in New frontiers
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Paul Flenley and Michael Mannin

perceptions of European identity and the consequences of the narrow application of EU-isation recurs across the chapters and is re-addressed in the conclusion of this volume. The Balkans’ and Turkey’s reception of EU-isation is not affected by the experience of being in-betweeners. However, here issues of identity are also still important in affecting the success of EU-isation. In the case of the Balkans, Monika Eriksen shows us that EU-isation is dependent on how far it accords with domestic narratives. Croatia and Serbia experience it differently to other Balkan states

in The European Union and its eastern neighbourhood
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Paul Flenley and Michael Mannin

effectively resonate with elite interests when there is a coincidence of a dominant and supportive domestic narrative. Different historical narratives that support the idea of the ‘past as present reality’ give legitimacy to elite objectives in both East and West Ukraine. As we see in Chapter 8 on the Balkans, historical memory can be manipulated politically to produce a narrative that mobilises popular support. It is suggested in Chapter 3 that neighbourhood elites also dominate the implementation and application of EU civil society policies, shaping the salience of

in The European Union and its eastern neighbourhood
Paul Flenley

to avoid the alternative of continuing instability in the EU’s neighbourhood (Flenley, 2015). Legitimacy, resonance and domestic narratives The success of EU strategies very much depends on how far they coincide with the interests of domestic elites. If reform involves restructuring which damages the economic interests of incumbent elites with the promise of little in return it will be resisted, as has been the case in Eastern Ukraine (Riabchuk 2007; Vachudova, 2005). This resonance extends particularly to existing practices, power structures and networks. In many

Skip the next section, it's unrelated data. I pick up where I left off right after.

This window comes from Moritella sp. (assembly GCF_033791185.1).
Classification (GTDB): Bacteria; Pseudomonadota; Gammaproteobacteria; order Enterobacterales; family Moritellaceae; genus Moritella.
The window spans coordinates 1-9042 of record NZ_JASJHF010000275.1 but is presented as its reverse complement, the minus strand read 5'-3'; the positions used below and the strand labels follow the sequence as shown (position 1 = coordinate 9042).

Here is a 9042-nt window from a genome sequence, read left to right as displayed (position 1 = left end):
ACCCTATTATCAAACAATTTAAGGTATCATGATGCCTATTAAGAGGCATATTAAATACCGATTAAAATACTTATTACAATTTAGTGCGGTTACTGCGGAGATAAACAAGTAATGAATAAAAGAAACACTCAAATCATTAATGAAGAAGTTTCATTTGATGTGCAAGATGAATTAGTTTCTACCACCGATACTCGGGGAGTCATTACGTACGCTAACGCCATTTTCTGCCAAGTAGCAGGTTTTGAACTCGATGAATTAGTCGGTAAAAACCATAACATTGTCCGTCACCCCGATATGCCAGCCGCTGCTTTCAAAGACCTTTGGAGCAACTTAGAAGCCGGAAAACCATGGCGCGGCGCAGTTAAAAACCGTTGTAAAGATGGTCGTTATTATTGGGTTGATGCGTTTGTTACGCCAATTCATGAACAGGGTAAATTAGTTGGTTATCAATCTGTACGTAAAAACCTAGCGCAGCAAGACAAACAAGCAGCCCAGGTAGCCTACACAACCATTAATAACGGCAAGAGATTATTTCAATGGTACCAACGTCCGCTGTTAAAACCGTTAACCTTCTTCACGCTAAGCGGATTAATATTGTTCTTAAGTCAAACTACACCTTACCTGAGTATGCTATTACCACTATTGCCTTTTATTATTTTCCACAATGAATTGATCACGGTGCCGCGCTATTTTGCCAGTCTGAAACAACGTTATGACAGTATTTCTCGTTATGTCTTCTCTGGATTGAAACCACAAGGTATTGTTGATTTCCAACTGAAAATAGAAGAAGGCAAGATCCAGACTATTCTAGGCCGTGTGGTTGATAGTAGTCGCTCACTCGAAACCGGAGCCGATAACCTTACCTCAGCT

in The European Union and its eastern neighbourhood
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Space as story
Douglas Morrey and Alison Smith

. The woman who enters the great house as an outsider, uninvolved in the patriarchal process of inheritance and possession, and whose presence reveals some dysfunction in the dynastic order which might potentially disrupt it, but which generally engineers either her own destruction or her successful co-option into a corrected domestic narrative, is a very familiar framework: cf. most obviously Jane Eyre . The resolution of

in Jacques Rivette
Blackpool, Casanova, State of Play
Robin Nelson

gun and photographs of Stephen Collins and Sonia Baker. Kelvin had tried to sell it back to the owner, had arranged to meet him and had ended up dead. In a parallel but more domestic narrative strand also apparently spinning out of control, Collins has bungled an attempt to tell his wife and family properly about his affair with Sonia. He has hurt and alienated his children, and his wife throws him out of the Manchester home. In the background, the New Labour spin doctors, in the form of chief whip Andrew Wilson (Michael Feast), are trying to keep the lid on press

in State of play
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"The Pest House," "Hell House," and "The Murder House"
Julia M. Wright

accommodate the supernatural; as in Millennium , psychiatry is unraveled as a viable methodology, and Ben declares it a “con” in the final moments of the last episode. The season as a whole juxtaposes two rationales for the dysfunctional relationships on which it focuses: first, the domestic narrative, in which the house is figured as a body and functions as the site on which

in Men with stakes